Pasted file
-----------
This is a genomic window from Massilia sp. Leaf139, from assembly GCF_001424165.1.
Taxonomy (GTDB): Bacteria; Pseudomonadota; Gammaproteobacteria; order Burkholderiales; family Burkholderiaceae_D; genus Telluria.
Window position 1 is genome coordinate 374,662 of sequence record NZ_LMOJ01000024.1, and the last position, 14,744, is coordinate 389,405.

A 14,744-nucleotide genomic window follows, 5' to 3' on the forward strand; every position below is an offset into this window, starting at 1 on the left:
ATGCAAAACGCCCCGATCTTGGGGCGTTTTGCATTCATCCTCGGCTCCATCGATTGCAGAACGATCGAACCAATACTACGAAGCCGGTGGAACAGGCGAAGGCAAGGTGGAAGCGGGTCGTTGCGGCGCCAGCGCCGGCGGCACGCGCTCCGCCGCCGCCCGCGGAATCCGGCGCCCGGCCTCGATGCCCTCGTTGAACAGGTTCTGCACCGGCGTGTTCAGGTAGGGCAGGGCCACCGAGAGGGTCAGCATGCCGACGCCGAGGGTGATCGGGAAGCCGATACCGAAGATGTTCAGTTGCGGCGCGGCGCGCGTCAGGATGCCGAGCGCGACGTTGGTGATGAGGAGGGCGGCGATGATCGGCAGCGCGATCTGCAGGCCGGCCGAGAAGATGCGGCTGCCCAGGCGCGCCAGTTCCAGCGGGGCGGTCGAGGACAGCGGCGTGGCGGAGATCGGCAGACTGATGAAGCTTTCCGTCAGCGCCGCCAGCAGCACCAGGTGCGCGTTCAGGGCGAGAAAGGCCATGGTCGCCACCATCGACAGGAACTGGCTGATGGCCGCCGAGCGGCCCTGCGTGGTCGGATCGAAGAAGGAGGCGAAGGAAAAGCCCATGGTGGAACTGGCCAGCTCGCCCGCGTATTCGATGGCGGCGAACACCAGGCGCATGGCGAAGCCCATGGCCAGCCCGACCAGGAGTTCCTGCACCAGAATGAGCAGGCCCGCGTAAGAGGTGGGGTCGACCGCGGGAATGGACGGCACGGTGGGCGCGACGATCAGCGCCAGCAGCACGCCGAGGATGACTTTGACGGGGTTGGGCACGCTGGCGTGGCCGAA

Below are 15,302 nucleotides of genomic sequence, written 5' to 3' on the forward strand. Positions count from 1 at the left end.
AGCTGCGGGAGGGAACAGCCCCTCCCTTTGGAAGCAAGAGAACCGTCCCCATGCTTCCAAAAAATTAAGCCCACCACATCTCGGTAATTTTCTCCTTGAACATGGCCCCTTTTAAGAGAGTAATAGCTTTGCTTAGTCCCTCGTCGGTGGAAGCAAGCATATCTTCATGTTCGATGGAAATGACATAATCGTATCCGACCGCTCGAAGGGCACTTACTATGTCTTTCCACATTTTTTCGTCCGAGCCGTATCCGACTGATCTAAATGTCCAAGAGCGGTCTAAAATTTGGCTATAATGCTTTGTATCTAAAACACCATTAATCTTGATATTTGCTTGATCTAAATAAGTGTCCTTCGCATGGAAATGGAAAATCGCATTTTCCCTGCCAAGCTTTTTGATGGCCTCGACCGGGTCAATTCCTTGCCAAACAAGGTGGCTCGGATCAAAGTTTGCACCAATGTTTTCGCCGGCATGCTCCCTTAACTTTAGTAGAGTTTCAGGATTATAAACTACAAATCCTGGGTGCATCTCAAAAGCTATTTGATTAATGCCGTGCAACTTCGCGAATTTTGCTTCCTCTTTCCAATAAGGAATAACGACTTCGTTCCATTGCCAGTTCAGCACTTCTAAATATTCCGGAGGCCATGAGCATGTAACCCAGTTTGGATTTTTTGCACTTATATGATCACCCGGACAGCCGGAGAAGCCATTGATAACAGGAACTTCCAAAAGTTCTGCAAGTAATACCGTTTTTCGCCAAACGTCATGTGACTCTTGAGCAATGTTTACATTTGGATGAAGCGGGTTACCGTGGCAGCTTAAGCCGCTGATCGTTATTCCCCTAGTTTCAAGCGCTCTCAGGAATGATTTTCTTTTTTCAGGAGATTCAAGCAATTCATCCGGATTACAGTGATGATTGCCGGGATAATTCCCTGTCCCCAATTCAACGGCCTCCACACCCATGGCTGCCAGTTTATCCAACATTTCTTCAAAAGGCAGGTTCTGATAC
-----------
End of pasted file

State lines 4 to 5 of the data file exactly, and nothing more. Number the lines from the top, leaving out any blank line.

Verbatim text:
A 14,744-nucleotide genomic window follows, 5' to 3' on the forward strand; every position below is an offset into this window, starting at 1 on the left:
ATGCAAAACGCCCCGATCTTGGGGCGTTTTGCATTCATCCTCGGCTCCATCGATTGCAGAACGATCGAACCAATACTACGAAGCCGGTGGAACAGGCGAAGGCAAGGTGGAAGCGGGTCGTTGCGGCGCCAGCGCCGGCGGCACGCGCTCCGCCGCCGCCCGCGGAATCCGGCGCCCGGCCTCGATGCCCTCGTTGAACAGGTTCTGCACCGGCGTGTTCAGGTAGGGCAGGGCCACCGAGAGGGTCAGCATGCCGACGCCGAGGGTGATCGGGAAGCCGATACCGAAGATGTTCAGTTGCGGCGCGGCGCGCGTCAGGATGCCGAGCGCGACGTTGGTGATGAGGAGGGCGGCGATGATCGGCAGCGCGATCTGCAGGCCGGCCGAGAAGATGCGGCTGCCCAGGCGCGCCAGTTCCAGCGGGGCGGTCGAGGACAGCGGCGTGGCGGAGATCGGCAGACTGATGAAGCTTTCCGTCAGCGCCGCCAGCAGCACCAGGTGCGCGTTCAGGGCGAGAAAGGCCATGGTCGCCACCATCGACAGGAACTGGCTGATGGCCGCCGAGCGGCCCTGCGTGGTCGGATCGAAGAAGGAGGCGAAGGAAAAGCCCATGGTGGAACTGGCCAGCTCGCCCGCGTATTCGATGGCGGCGAACACCAGGCGCATGGCGAAGCCCATGGCCAGCCCGACCAGGAGTTCCTGCACCAGAATGAGCAGGCCCGCGTAAGAGGTGGGGTCGACCGCGGGAATGGACGGCACGGTGGGCGCGACGATCAGCGCCAGCAGCACGCCGAGGATGACTTTGACGGGGTTGGGCACGCTGGCGTGGCCGAA